It may seem like God self-published the Bible without having to worry about any pesky editors. The reality, as biblical historians have discovered, appears to be quite different.
Mere mortals put the Old and New Testaments together, drawing upon a rich supply of stories about the past. They also engaged in plenty of editing, says biblical scholar and translator Joel M. Hoffman, author of the lively and fascinating new book “The Bible's Cutting Room Floor: The Holy Scriptures Missing From Your Bible.”
The result is a Bible that was not preordained, he says, but instead the abridged product of crucial decisions about what to leave in and what to leave out. Now, thanks in large part to the Dead Sea Scrolls, we can look at the original material and find the nips and tucks.
In an interview, Hoffman talks about the discovery of the scrolls, the meaning of an alternate take on Adam and Eve, and the value of his book for readers with and without faith. “If you want to know about the human condition,” he says, “the experts you ask are in ancient Jerusalem."
Q: How do people of faith react to the news that various material didn’t make it into the Bible?
Many are surprised. A small minority are offended because they believe God created the Bible as it is, and we received a perfect copy of it.
Q: None of this has been a secret, though, right?
In academia, most of us know this. One of my goals was to bring information that’s fascinating to scholars to a wider audience.
Q: Where were the Dead Sea Scrolls discovered?
They were in a variety of caves not far from Jerusalem, and Bedouins found them in the 1940s.
We don’t know for sure what they were doing in the caves originally. The general consensus is that the Dead Sea Scroll cult was at odds with the mainstream power structure in Jerusalem, and they went off to do their own thing.
Q: Is there a good metaphor to explain what the editors of the Old Testament did with these original stories?
They collected all these great writings, and they created an entry hall to showcase some of it. They might exclude parts of it because of the message it sends. Or because everybody knew it, and they didn’t have to bother putting it in the Bible because everybody would always know it.
Q: What did you discover in these raw materials that affected you the most personally?
The most important to my faith is 'The Life of Adam and Eve.' It’s an incredible story, beautifully told, about how to live life on earth is to be an exile.
Q: You’re talking about ancient writings that expand on the story of Adam and Eve. What makes this version of the story so special?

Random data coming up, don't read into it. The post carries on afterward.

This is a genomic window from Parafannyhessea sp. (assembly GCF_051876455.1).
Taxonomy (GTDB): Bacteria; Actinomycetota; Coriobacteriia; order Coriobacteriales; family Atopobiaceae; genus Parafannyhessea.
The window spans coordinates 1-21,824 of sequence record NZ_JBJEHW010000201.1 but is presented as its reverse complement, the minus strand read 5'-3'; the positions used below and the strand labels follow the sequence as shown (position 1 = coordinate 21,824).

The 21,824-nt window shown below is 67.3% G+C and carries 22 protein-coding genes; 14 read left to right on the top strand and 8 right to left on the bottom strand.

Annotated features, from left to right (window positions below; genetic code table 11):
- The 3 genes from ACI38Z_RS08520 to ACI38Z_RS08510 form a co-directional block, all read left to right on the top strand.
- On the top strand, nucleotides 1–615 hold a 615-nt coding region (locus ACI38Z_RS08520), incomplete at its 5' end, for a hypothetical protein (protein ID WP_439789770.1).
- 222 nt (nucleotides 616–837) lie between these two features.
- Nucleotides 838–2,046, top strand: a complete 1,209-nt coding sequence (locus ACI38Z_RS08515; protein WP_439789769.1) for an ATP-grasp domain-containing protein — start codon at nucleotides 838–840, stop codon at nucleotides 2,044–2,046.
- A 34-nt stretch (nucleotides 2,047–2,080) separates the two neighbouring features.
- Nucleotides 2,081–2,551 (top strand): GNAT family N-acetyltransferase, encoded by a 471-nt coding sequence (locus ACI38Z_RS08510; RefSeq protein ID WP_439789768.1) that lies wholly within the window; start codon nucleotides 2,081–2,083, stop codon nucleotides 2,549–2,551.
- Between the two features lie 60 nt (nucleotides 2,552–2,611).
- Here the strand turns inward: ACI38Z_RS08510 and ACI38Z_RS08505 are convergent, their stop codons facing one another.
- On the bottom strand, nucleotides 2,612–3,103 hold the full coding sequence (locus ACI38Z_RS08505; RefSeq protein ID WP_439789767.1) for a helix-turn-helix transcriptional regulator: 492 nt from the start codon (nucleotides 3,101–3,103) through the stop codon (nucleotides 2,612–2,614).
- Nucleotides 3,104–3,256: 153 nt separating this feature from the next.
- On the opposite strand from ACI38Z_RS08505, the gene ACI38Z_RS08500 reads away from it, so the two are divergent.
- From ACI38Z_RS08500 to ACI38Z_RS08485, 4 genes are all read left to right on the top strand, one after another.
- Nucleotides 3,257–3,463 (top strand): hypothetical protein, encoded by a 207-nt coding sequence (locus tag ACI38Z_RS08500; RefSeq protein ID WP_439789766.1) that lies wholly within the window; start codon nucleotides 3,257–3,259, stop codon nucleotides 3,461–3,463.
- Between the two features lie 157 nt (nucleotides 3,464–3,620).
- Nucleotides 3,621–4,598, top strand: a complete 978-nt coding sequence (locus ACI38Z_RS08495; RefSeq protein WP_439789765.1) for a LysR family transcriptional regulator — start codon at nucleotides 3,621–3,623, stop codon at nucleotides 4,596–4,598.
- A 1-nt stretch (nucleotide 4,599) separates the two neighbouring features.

Adam and Eve were used to life in paradise and wish they were back in paradise.
All of us have something that used to be part of our life – a lover or a job or a place or a family member. The book tells us how to deal with that. The recognition that this is a universal human condition is incredibly telling.
Q: What can people of faith gain from reading your book?
They can gain a better understanding of scripture. Even if you reject my premise that the Bible is an abridged collection and think it’s God’s choice, there’s still a question about how we understand that text.
The second thing is a sense of the human condition. People often become people of faith because they’re interested in the human condition. Just because something isn’t in your version of the Bible doesn’t mean it’s not an interesting insight into the questions that occupy your life.
There’s a third thing: Part of appreciating your tradition is appreciating not just what’s in it, but comparing it to what your people rejected.
If you want to understand Judaism, part of it is understanding that it rejected Christianity. It’s part of what Judaism is.
Q: What will readers take from your book if they aren’t people of faith?
People without faith frequently struggle even more with the important issue of what is like to live as a human.
I have to assume these people also ask why life is like this. Is there something I’m supposed to do? They have to look out in the world and wonder why 4-year-olds die and why seemingly very good people end up suffering tremendously.
If you want to want to know about aviation, you ask an aviation expert. If you want know about the human condition, the experts you ask are in ancient Jerusalem.
Randy Dotinga, a Monitor contributor, is president of the American Society of Journalists and Authors.